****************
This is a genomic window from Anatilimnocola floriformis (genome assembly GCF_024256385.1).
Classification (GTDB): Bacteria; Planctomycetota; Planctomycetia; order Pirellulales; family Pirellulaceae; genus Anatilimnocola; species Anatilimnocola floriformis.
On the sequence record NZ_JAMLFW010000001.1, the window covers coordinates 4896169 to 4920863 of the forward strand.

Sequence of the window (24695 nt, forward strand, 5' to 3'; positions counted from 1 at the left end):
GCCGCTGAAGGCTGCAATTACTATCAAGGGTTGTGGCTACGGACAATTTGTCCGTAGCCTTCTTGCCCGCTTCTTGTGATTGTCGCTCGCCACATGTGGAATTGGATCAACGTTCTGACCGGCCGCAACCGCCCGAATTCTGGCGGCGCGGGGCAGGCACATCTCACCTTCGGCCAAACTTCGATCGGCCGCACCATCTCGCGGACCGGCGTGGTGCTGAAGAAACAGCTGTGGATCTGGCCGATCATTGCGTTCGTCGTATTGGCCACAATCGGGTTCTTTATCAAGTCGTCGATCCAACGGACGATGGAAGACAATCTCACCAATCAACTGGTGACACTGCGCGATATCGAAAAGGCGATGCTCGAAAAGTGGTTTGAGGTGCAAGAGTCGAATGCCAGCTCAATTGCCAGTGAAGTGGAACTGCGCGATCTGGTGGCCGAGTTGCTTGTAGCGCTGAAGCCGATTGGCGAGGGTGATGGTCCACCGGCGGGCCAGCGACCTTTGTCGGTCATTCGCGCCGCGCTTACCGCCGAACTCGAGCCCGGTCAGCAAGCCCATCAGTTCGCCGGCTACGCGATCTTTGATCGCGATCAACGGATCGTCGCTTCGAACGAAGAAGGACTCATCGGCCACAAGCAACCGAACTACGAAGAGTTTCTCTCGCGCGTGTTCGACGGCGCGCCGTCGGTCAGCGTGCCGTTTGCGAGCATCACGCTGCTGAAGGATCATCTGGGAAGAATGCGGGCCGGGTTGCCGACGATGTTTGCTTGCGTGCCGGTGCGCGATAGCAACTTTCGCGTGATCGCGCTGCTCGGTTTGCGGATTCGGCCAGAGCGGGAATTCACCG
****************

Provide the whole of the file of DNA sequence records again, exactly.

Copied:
This is a genomic window from Anatilimnocola floriformis (genome assembly GCF_024256385.1).
Classification (GTDB): Bacteria; Planctomycetota; Planctomycetia; order Pirellulales; family Pirellulaceae; genus Anatilimnocola; species Anatilimnocola floriformis.
On the sequence record NZ_JAMLFW010000001.1, the window covers coordinates 4896169 to 4920863 of the forward strand.

Sequence of the window (24695 nt, forward strand, 5' to 3'; positions counted from 1 at the left end):
GCCGCTGAAGGCTGCAATTACTATCAAGGGTTGTGGCTACGGACAATTTGTCCGTAGCCTTCTTGCCCGCTTCTTGTGATTGTCGCTCGCCACATGTGGAATTGGATCAACGTTCTGACCGGCCGCAACCGCCCGAATTCTGGCGGCGCGGGGCAGGCACATCTCACCTTCGGCCAAACTTCGATCGGCCGCACCATCTCGCGGACCGGCGTGGTGCTGAAGAAACAGCTGTGGATCTGGCCGATCATTGCGTTCGTCGTATTGGCCACAATCGGGTTCTTTATCAAGTCGTCGATCCAACGGACGATGGAAGACAATCTCACCAATCAACTGGTGACACTGCGCGATATCGAAAAGGCGATGCTCGAAAAGTGGTTTGAGGTGCAAGAGTCGAATGCCAGCTCAATTGCCAGTGAAGTGGAACTGCGCGATCTGGTGGCCGAGTTGCTTGTAGCGCTGAAGCCGATTGGCGAGGGTGATGGTCCACCGGCGGGCCAGCGACCTTTGTCGGTCATTCGCGCCGCGCTTACCGCCGAACTCGAGCCCGGTCAGCAAGCCCATCAGTTCGCCGGCTACGCGATCTTTGATCGCGATCAACGGATCGTCGCTTCGAACGAAGAAGGACTCATCGGCCACAAGCAACCGAACTACGAAGAGTTTCTCTCGCGCGTGTTCGACGGCGCGCCGTCGGTCAGCGTGCCGTTTGCGAGCATCACGCTGCTGAAGGATCATCTGGGAAGAATGCGGGCCGGGTTGCCGACGATGTTTGCTTGCGTGCCGGTGCGCGATAGCAACTTTCGCGTGATCGCGCTGCTCGGTTTGCGGATTCGGCCAGAGCGGGAATTCACCG